Campus News

Retired US Supreme Court justice discusses history, originalism

John Paul Stevens Georgia Law Review conference 2013 h.
Retired U.S. Supreme Court Justice John Paul Stevens delivered the keynote address at the Georgia Law Review conference Nov. 6.

Retired U.S. Supreme Court Justice John Paul Stevens made an argument against relying too much on history to interpret laws as he spoke to an audience in the Chapel.

Stevens, the keynote speaker for the Nov. 6 “The Press and the Constitution 50 Years after New York Times v. Sullivan” conference, said originalism—the political theory that the original intent or meaning of the U.S. Constitution or laws should be used in judicial interpretations—relies heavily on history that may not be entirely accurate.

“History is, at best, an inexact field of study,” he said. “Even the most qualified historians may interpret events differently.”

As an example, Stevens shared a memory of a 1939 childhood trip to Florida that included a stop in Atlanta. While in the state’s capital, Stevens and his family went to see the movie Gone With the Wind.
“As I remember, when ‘Dixie’ was played, the audience was deeply moved, and I was afraid to whisper lest my accent reveal I was from the North,” he quipped.

Stevens went on to explain he later found out his memory of the scene was not correct; it never actually happened in the movie.

If events can be recalled incorrectly or disputed, the intentions of legislators also cannot be relied upon, said Stevens, who was appointed to the high court in 1975 by President Gerald Ford.

Stevens argued that the original legislator’s “reason for a new rule” may not always work when justices have to make rulings in modern times. Stevens said that Brown v. Board of Education—a 1954 case in which the U.S. Supreme Court found racial segregation a violation of the Equal Protection Clause of the 14th Amendment—is one of the best cases against originalism.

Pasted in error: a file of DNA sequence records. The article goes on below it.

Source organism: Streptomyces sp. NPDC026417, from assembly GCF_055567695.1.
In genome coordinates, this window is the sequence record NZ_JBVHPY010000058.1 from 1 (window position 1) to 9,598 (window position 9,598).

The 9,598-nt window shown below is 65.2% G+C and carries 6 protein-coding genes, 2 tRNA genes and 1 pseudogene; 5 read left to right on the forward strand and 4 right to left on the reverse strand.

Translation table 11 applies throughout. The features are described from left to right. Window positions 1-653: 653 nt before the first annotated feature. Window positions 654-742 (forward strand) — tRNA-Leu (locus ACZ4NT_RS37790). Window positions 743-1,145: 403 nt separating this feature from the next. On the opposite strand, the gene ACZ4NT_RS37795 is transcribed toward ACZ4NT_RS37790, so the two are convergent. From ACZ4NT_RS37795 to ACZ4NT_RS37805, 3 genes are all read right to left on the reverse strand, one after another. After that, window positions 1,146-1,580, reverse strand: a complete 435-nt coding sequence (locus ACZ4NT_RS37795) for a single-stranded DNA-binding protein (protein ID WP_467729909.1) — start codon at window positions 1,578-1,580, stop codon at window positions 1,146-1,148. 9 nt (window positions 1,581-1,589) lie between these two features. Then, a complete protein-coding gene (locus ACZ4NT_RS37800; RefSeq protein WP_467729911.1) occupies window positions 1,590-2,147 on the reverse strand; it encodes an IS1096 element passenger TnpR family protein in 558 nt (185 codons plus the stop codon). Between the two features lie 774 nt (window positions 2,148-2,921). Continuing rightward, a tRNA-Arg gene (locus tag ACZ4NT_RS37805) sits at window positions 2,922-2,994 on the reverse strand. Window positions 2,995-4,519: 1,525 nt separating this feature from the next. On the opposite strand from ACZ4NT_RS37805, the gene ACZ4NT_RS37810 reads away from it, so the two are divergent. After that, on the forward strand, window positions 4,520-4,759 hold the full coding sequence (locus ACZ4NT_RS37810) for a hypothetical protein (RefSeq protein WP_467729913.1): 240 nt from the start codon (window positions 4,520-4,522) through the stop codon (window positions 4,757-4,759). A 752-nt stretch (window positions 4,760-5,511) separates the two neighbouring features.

“A study of the original intent of the 14th Amendment wouldn’t have shown an argument for desegregation,” Stevens said.

Steven did say that he feels a study of what past leaders said can help inform justices, but it should not weigh on their judgment.

“I never object to the use of history,” he said. “I think it is not the correct standard to make a decision case after case. I certainly do not criticize anyone for studying the history of an issue to learn more about it.”

Stevens also said he didn’t feel the current U.S. Supreme Court is “dysfunctional” after one audience member asked his thoughts on the bench today.

“It has made a number of decisions I have thought were wrong, but the system is functioning,” he said.

Stevens also told an audience member he didn’t view a proposal to limit the terms of Supreme Court justices to 18 years as “a frivolous suggestion,” but that longer terms are more preferable.

“I do think that in the long run, allowing judges to serve as long as they are capable is in the country’s best interest,” said Stevens, who retired from the court in 2010 at age 90.

“Also, the other judges are able to let one another know when it’s time to leave,” he added jokingly.